Yolk sac tumour arising in mature teratoma in the parapharyngeal space.
Yolk sac tumour is germ cell tumour commonly found in children and infants under three years of age in its pure form with a good prognosis. The commonest location for the yolk sac tumour is gonads i.e. testis and gonads. Yolk sac tumour is rarely reported in extra- gonadal locations. Parapharyngeal space is an uncommon site for mature teratoma and very few cases have been reported in adults and children. Malignant transformation in a mature teratoma in the extragonadal sites has been reported but development of yolk sac tumour has not been reported so far in the world literature. We report to our knowledge, the only and first case of yolk sac tumour arising in a mature teratoma presenting as a parapharyngeal mass in a four year old male child.
Keywords: Yolk sac tumour, Testis and gonads, Teratoma, Parapharyngeal mass.
Yolk sac tumour is a member of germ cell group of tumours. It is the most common gonadal tumour of infants and children under three years and has a good prognosis. It typically arises in testes or ovaries of children, adolescents or young adults.1 An extra gonadal location is unusual, but yolk sac tumours have been reported at extra gonadal sites like liver, lung, brain, lateral ventricle, retroperitoneum, mediastinum, psoas muscle, vagina, rectum, urachus, parotid gland, ear, orbit,2 sinonasal tract and nasopharynx.3 Parapharyngeal space is an uncommon site for mature teratoma and very few cases have been reported in adults and children. Malignant transformation in mature teratoma in the extragonadal sites has been reported but secondary development of yolk sac tumour has not been reported so far in world literature We report what is, to the best of our knowledge, the first known case of yolk sac tumour arising in the parapharyngeal space of a child.
A four year old boy presented with a swelling in the right submandibular region, gradually increasing in size for the last three months. It was painless and mobile. There was history of removal of an oral swelling at the age of 9 months which was reported as 'hamartoma' on histopathology.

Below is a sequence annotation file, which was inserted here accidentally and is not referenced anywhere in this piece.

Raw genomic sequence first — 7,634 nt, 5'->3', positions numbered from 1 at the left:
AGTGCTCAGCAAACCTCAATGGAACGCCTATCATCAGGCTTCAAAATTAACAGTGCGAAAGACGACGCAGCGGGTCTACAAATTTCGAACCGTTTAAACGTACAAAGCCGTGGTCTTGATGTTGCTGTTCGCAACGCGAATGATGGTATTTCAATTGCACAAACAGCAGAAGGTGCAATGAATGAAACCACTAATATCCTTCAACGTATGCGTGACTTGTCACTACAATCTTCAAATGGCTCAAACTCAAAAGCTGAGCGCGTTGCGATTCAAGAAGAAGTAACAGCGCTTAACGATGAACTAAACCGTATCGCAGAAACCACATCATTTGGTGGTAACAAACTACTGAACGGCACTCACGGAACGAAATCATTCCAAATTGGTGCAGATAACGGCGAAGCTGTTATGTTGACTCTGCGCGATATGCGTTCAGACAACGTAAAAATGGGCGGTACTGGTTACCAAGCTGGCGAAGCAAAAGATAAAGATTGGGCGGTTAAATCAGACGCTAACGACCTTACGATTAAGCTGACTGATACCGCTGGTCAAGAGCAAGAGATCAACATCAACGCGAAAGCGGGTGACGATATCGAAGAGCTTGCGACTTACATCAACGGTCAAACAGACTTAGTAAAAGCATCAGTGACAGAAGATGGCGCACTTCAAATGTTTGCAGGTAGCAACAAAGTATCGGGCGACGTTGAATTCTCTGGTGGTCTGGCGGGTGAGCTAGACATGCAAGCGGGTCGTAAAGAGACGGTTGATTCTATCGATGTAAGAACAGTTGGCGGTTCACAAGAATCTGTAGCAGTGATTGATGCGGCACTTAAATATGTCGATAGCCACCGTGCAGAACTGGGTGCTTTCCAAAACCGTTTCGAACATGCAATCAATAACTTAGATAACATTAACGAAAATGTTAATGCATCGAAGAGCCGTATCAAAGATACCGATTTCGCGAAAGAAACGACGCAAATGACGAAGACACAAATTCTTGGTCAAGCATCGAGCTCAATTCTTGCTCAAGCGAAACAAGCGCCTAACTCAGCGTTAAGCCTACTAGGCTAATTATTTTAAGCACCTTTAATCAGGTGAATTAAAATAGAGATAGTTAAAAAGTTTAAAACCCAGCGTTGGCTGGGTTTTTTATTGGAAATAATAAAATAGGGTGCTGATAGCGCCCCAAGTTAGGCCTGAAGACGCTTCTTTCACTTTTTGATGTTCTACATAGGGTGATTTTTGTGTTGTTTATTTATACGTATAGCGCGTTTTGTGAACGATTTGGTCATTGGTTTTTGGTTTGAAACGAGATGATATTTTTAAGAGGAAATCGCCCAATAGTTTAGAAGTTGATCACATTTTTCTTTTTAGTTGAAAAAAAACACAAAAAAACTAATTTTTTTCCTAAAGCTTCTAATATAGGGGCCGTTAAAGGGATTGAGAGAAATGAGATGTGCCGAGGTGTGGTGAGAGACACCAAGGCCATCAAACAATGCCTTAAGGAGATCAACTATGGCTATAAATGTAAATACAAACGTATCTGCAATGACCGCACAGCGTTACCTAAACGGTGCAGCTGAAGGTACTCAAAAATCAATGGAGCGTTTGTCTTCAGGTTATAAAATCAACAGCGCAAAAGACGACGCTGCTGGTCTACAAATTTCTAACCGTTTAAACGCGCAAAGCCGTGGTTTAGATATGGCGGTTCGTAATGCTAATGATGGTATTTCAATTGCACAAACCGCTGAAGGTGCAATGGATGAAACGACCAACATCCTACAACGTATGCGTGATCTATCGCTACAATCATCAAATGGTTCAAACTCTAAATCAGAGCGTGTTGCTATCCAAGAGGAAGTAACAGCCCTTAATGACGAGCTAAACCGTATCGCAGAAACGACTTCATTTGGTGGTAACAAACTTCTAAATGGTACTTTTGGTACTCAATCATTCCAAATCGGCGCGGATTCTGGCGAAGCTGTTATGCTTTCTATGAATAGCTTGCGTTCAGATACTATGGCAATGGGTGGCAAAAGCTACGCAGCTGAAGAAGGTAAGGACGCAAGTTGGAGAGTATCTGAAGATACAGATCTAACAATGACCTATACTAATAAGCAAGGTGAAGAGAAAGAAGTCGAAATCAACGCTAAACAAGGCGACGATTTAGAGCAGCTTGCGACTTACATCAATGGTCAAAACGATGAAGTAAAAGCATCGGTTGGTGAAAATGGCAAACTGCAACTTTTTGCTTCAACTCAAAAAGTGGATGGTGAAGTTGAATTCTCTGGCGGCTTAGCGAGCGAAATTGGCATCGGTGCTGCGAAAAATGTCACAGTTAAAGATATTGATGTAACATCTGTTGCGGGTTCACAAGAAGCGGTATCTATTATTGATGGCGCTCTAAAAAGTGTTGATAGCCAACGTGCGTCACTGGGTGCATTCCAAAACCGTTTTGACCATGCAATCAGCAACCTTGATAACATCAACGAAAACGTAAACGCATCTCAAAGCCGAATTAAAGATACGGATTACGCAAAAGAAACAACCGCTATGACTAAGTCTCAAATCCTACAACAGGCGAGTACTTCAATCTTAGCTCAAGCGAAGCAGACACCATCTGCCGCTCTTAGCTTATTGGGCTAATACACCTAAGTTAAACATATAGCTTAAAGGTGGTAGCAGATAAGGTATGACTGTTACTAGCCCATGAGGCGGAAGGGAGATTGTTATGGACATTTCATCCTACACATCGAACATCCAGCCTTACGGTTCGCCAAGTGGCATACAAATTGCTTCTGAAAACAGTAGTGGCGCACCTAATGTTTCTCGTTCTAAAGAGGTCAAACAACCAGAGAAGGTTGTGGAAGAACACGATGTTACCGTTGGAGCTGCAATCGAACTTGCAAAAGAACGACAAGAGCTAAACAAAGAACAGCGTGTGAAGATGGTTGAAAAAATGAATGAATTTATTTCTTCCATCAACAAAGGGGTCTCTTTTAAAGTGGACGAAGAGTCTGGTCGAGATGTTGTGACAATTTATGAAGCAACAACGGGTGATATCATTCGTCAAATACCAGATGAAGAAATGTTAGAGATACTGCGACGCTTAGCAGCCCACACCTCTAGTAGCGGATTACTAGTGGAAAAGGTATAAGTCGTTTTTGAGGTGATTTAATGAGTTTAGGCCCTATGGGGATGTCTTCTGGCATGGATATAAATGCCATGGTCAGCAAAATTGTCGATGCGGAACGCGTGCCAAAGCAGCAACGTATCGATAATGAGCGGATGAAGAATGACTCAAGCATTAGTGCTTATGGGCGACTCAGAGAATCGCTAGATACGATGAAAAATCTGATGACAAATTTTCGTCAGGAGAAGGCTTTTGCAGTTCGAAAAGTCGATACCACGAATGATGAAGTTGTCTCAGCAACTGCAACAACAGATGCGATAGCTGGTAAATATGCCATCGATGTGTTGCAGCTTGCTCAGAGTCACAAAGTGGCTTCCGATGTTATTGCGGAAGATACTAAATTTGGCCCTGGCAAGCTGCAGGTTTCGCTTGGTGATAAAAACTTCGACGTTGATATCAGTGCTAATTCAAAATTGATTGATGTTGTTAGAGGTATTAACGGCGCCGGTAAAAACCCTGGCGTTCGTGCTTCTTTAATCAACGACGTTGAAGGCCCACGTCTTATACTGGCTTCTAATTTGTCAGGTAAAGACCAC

His routine investigations including complete blood profile with differential counts, serum urea, creatinine, and liver enzymes were within normal limits. The swelling was suspected to be a salivary gland tumour and he underwent excision via submandibular approach. The specimen submitted for histopathology consisted of a firm, grey white tumour nodule measuring 4.0x3.5x1 .5 cm. It was inked all over the external surface and serial sectioning was done. Cut surface was homogenous white. Multiple sections were submitted for histological examination.
In addition part of right submandibular gland was also received which was tan brown measuring 2.5x 2.0x1.5 cm. Sectioning revealed a tan brown lobulated cut surface. The sections showed a tumour with tubulopapillary architecture and some solid areas Numerous Schiller-Duval body like structures were identified (Figure-1). Lymphatic invasion was seen. The tumour was invading the surrounding muscle and involving the excision margins. Immunohistochemistry revealed tumour cells diffusely positive for CK AE1/AE3 (pancytokeratin) and focally positive for PLAP (Placental Alkaline Phosphatase) (Figure-2) and EMA (Epithelial Membrane Antigen). Tumour cells were negative for AFP (Alphafetoprotein) and CD30 (Cluster of Differentiation 30). A diagnosis of extra gonadal primary yolk sac was made Serum hormone assays were performed including beta-HCG and alpha fetoprotein. Former was within normal reference range but latter showed a raised level of 759.7 IU/ml (normal 0.5-5.5 IU/ml) confirming the diagnosis of yolk sac tumour. The previous biopsy slides labeled as hamartoma were also reviewed which revealed adipose tissue and mature bony trabeculae. No immature elements were found.
CT scan done soon after the first biopsy showed small residual mass in the upper part of the right parapharyngeal space adjacent to the medial pterygoid muscle. Mildly enlarged lymph nodes were seen. Four cycles of chemotherapy were given. Alpha Fetoprotein levels after one month dropped to 5.58 IU/ml further dropping to less than0.525 IU/ml in six months. Alpha Fetoprotein levels done after one year were still within the reference range. Three follow up CT scans done over a period of one year did not show any change in the size of residual tumour.
The residual mass was removed after one year, as this mass was not responding to the chemotherapy. The histopathology of this mass showed mature teratoma comprising cystic spaces lined by squamous and columnar epithelium along with mature neural, gastric and adipose tissue. It was reported as mature teratoma and in retrospect this case proved to be a yolk sac tumour arising in a mature cystic teratoma.